they emphasize the social aspects of work (friendly coworkers. fun environment) (Lyons 2003). Good training and developing new skills were next. As a result. Millennials appear to be seeking the opportunity to broaden their horizons through job mobility and international assignments 9Pricewaterhouse Cooper 2008). In addition. It is particularly noteworthy to note that commitment to social responsibility. greater organizational commitment and improved performance (Earl and Bright 2007). manifested in the large number of studies being undertaken 8 . There is widespread concern that differences in values between Millennials and older generations of workers affects Millennials¶ membership negotiation (of the organization) and their acceptance by incumbent workers. Eddy Ng. They also rated good people to report to among the leading attributes when making career decisions. benefits and security ranked in the middle behind career advancement. indicating a strong desire for professional growth to take on high impact positions. confirming the stereotype that they are impatient to succeed. opportunities to have a social impact and strong commitment to employee diversity ranked at the bottom of the list. since they want an atmosphere where supervisors and managers are constantly available for feedback (Corporate Leadership Council 2005). Millennials have gone to school in an era in which they are frequently assigned to group projects and presentations (Lowe et al 2008). ³manager quality´ was rated as top motivational factor (after pay) for Millennials. From an employers¶ perspective these are positive findings since met expectations have been linked to higher job satisfaction. and hope to form friendships with their coworkers (Corporate leadership Council 2005). The findings of the above study show that most Millennials appear to understand that their first job may not fulfill all their wants and needs. Items related to pay. Millennials also like collaborating closely with and learning from colleagues and managers they respect. Linda Schweitzer and Sean Lyons (2010) studied the career expectations and priorities of the Millennials and found that the Millennials rated the opportunities for advancement as the most desirable work related attribute. In different parts of the world there is talk of generational differences in work values. Perhaps not surprisingly.Council 2005). Recent economic events may have caused to adjust their short term expectations downwards.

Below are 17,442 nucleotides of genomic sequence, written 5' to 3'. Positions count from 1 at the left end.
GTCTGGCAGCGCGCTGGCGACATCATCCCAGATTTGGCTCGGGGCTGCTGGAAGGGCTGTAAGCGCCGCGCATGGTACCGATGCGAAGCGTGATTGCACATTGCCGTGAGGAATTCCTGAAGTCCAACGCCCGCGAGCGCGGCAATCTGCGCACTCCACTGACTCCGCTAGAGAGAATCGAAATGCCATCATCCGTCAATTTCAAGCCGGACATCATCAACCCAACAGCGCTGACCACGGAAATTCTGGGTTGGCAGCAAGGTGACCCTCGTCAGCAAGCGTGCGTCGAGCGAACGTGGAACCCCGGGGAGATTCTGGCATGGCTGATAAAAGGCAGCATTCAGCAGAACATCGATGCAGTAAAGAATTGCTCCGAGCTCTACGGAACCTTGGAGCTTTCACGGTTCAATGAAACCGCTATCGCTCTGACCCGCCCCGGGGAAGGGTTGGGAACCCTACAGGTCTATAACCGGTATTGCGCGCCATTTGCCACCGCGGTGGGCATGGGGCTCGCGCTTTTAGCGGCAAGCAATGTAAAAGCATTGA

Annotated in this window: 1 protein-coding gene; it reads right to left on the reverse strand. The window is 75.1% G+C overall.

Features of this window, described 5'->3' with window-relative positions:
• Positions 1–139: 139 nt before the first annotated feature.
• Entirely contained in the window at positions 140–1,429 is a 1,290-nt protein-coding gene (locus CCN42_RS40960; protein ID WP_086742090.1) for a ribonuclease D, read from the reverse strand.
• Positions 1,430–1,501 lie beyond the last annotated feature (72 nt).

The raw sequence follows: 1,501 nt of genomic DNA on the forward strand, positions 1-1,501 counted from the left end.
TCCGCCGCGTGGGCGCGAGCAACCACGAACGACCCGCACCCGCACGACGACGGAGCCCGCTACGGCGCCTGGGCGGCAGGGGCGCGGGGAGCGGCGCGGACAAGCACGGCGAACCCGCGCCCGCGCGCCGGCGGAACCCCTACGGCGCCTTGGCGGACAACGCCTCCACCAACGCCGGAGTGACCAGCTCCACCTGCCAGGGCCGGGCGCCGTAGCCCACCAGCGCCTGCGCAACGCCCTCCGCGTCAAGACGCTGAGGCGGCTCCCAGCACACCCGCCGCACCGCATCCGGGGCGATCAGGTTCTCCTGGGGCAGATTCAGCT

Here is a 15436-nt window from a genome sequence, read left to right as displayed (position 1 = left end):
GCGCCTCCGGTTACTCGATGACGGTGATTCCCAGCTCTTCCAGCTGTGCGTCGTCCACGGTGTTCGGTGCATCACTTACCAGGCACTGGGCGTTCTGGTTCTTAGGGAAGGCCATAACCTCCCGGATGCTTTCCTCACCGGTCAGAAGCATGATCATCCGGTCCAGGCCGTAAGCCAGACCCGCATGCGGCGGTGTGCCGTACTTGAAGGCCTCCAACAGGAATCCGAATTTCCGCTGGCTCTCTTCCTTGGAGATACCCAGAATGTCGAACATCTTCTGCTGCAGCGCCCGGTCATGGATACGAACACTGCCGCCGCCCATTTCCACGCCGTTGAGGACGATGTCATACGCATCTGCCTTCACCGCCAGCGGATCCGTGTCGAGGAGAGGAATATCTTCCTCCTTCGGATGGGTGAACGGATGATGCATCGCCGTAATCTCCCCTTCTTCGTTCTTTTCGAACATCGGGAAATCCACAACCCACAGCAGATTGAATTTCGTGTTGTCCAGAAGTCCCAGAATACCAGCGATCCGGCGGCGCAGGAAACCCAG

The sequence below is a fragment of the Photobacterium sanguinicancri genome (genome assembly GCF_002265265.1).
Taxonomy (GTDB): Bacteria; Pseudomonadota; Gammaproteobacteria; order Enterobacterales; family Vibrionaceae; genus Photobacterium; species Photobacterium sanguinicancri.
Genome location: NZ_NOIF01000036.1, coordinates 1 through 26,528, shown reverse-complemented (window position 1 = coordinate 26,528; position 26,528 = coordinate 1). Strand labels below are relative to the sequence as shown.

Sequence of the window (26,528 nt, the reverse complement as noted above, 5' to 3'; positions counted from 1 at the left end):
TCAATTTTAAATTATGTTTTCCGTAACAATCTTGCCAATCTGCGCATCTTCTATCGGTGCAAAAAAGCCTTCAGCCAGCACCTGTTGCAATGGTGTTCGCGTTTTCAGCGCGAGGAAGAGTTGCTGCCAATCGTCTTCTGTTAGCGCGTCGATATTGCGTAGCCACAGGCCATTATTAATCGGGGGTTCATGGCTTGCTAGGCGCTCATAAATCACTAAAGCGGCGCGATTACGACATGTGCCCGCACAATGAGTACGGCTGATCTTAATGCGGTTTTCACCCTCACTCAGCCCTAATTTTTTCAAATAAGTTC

Stauffer 1997). had little notion of work-life balance (McGuire et al. structure. supportive. Their differing experiences and values can affect their perspectives. 2008). As Millennials continue to enter the workplace. Third. there is widespread speculation and some concern about how Millennials¶ predispositions and behaviors will affect other organizational members. may cause senior level workers to feel disrespected by young workers whom they believe have not yet earned these considerations. Second. Millennials¶ expectations for frequent. more senior workers¶ believe that Millennial newcomers should have to µµpay their dues¶¶ as they did when they were young workers (Marston 2007). They are the original workaholics who.to 60-h weeks. others¶ assessments of them may reflect expectancy violations (Burgoon 1993. even as young adults. Gursoy et al. Martin 2005. and their organizational expectations. and they frequently advise young coworkers to work hard. according to empirical and popular press sources. A recent 9 . Remo 2006. as well as their lack of formality regarding status. they expect open communication from their supervisors and managers. 2000). They may even resent Millennials¶ implicit and explicit requests for communication and information. but also because they like to avoid risk (Alsop 2008. 2008. Zwilling 2009). A pertinent example of attitudinal and value differences related to Millennials that may affect membership negotiation is that. working 55. their evaluation of coworkers. even about matters normally reserved for more senior employees (Gursoy et al. 2007. and open communication. Initially. and patiently wait their turn for promotions (Chatman and Flynn 2001). SHRM. When Millennials communicate and act according to their backgrounds and values. First. Boomer workers are depicted as having routinely sacrificed on behalf of the firm. in part because they perceive group-based work to be more fun. Millennials prefer to work in teams. 2009). Millennials expect close relationships and frequent feedback from supervisors (Society for Human Resource Management [SHRM] 2009). Burgoon et al. 2007. McGuire et al. Popular literature and empirical research indicate that three Millennials¶ expectations are likely to be especially significant for workplace interaction and the development of work relationships. or propriety. demonstrate their dedication.on studying the workplace expectations of the Millennials (Jacobson 2007.